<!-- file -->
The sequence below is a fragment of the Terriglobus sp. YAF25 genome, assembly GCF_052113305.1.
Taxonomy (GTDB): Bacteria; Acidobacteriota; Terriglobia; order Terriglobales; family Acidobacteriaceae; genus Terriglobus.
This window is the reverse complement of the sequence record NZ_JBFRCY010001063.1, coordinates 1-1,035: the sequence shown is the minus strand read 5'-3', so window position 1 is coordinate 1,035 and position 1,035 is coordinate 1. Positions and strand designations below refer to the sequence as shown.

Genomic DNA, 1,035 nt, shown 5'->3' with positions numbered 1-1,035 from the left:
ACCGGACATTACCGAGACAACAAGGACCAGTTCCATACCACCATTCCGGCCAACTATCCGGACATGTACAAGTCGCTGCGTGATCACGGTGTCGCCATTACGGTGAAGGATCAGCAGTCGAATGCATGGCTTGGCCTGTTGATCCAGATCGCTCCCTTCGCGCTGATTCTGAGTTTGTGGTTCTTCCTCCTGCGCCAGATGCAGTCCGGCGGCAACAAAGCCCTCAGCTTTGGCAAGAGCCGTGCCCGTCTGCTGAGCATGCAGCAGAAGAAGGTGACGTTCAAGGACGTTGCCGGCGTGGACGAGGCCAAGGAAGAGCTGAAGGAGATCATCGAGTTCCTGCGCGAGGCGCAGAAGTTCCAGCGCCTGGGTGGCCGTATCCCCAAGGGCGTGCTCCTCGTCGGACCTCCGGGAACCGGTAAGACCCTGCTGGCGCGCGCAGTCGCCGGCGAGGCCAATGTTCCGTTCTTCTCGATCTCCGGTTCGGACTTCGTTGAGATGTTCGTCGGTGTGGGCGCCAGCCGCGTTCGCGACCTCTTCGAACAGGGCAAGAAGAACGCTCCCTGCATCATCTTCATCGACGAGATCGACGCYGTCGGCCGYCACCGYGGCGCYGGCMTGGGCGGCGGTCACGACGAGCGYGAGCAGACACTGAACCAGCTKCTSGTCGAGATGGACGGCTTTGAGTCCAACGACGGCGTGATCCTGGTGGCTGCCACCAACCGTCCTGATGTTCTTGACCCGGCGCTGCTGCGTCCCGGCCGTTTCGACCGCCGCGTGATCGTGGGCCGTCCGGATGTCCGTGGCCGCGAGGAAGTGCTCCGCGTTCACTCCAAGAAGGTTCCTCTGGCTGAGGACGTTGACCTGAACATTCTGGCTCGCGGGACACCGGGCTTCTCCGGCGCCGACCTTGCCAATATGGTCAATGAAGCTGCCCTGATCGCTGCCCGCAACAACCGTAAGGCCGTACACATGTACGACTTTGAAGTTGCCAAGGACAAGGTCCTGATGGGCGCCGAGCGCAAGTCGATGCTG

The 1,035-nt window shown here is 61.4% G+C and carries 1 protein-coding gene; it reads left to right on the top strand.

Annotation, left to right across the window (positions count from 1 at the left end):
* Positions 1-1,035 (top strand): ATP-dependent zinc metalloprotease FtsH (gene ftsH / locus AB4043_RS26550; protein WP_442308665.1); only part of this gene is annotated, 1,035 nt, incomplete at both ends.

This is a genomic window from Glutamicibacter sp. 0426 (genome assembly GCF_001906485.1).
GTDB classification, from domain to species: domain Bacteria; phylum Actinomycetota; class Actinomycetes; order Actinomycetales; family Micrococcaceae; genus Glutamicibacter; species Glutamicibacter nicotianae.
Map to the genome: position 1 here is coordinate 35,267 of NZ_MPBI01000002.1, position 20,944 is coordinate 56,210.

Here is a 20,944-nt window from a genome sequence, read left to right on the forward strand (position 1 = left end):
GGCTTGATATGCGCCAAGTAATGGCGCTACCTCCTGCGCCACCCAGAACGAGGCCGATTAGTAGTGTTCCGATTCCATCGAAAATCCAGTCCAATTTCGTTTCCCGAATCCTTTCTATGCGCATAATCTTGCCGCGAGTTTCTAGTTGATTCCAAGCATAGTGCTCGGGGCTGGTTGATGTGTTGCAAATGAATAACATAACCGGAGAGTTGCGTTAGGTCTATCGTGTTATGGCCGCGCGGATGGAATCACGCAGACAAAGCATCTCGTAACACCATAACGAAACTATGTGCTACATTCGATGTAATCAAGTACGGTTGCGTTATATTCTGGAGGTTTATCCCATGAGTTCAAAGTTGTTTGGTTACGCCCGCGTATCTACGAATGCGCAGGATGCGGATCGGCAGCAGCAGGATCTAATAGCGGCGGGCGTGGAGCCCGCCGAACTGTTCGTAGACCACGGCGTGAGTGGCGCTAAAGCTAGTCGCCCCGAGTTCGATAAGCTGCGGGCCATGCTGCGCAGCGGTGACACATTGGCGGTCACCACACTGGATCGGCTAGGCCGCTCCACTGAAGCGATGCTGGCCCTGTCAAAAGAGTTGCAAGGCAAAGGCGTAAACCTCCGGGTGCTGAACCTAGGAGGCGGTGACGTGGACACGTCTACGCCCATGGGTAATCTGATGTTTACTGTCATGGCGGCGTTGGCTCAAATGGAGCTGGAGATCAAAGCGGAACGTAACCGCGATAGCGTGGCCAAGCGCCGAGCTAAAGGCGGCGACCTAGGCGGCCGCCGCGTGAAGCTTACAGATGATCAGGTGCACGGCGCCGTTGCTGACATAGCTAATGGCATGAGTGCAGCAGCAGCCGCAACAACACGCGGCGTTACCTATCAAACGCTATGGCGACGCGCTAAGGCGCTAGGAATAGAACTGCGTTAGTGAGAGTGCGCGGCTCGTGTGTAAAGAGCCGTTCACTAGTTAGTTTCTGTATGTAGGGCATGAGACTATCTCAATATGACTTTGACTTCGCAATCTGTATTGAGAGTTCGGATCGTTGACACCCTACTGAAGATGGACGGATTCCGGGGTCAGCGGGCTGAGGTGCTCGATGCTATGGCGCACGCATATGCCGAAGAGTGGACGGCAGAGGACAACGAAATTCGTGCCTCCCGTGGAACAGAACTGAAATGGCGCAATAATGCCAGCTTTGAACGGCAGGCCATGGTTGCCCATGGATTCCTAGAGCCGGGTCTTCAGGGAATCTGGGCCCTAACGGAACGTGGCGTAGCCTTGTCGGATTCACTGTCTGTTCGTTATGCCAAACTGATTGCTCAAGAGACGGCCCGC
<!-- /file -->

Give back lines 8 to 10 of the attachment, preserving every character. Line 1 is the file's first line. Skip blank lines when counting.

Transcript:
* Positions 1-1,035 (top strand): ATP-dependent zinc metalloprotease FtsH (gene ftsH / locus AB4043_RS26550; protein WP_442308665.1); only part of this gene is annotated, 1,035 nt, incomplete at both ends.

This is a genomic window from Glutamicibacter sp. 0426 (genome assembly GCF_001906485.1).
GTDB classification, from domain to species: domain Bacteria; phylum Actinomycetota; class Actinomycetes; order Actinomycetales; family Micrococcaceae; genus Glutamicibacter; species Glutamicibacter nicotianae.